While that may sound trivial, in reality you need to: know where that system is located, authenticate your application against it, and pay the penalty of traversing one or more networks to get the data back – all while the user is waiting. This, in fact, was “the way of the world” before Microsoft announced their intent to port MS SQL server to Linux in March of 2016. Today, however, you have a choice of having your applications connect to a Microsoft SQL Server that runs on either Windows or Linux
Continue reading “Microsoft, Red Hat, and HPE Collaboration Delivers Choice & Value to Enterprise Customers”
We’re pleased to announce the availability of QuickStart Cloud Installer (QCI) 1.1! This is the second release of QCI since its introduction on September 14, 2016.
Included with both Red Hat Cloud Suite and Red Hat Cloud Infrastructure entitlements, QCI is designed to simplify provisioning your private cloud infrastructure by orchestrating installation workflow across different products. Instead of installing each product in the suite separately, QCI provides an intuitive web-based graphical user interface for provisioning a fully functional cloud using any combination of components in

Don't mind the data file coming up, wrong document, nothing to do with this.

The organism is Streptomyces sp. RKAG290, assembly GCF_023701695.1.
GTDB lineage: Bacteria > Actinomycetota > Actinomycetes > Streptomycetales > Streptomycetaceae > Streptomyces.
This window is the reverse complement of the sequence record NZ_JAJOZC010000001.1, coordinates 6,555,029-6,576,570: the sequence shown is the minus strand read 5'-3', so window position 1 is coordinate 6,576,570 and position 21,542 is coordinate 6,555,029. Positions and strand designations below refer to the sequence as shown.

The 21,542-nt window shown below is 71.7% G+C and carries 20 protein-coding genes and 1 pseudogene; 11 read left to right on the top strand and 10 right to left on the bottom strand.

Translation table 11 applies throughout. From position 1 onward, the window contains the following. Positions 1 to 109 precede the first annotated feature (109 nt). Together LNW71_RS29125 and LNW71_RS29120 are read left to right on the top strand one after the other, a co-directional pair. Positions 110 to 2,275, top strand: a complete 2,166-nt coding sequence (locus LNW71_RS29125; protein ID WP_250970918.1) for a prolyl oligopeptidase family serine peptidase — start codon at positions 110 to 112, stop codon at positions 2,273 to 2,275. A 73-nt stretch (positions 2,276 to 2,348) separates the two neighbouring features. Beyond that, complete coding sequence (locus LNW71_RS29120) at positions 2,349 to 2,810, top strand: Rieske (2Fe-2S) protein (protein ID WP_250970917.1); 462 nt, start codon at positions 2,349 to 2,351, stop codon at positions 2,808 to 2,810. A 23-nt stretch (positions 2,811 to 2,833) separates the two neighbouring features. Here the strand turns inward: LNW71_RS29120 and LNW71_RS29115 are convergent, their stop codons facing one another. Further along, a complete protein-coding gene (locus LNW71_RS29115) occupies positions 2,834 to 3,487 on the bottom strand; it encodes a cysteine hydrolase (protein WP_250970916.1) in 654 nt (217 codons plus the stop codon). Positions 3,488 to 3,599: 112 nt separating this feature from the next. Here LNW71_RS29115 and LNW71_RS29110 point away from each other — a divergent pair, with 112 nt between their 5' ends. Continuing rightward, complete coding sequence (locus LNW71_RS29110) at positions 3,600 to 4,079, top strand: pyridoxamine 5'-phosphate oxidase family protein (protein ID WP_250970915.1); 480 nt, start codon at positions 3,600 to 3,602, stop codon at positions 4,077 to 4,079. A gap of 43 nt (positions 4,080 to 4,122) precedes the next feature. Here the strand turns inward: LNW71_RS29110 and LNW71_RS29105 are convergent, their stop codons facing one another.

Continue reading “Now Available: QuickStart Cloud Installer (QCI) 1.1”
Since the Red Hat Enterprise Linux Server for ARM Development Preview 7.3 became available I’ve been wanting to try it out to see how the existing code for x86_64 systems works on the 64-bit ARM architecture (a.k.a. aarch64).
Going in, I was a bit apprehensive that some kind of heavy lifting would be needed to get things working on the ARM platform. My experience with cross-architecture ports with other distros (before I joined Red Hat) indicated
Continue reading “Red Hat Enterprise Linux Across Architectures: Everything Works Out of the Box”
This is my last post dedicated to the use of Identity Management (IdM) and related technologies to address the Payment Card Industry Data Security Standard (PCI DSS). This specific post is related to requirement ten (i.e. the requirement to track and monitor all access to network resources and cardholder data). The outline and mapping of individual articles to the requirements can be found in the overarching post that started the series.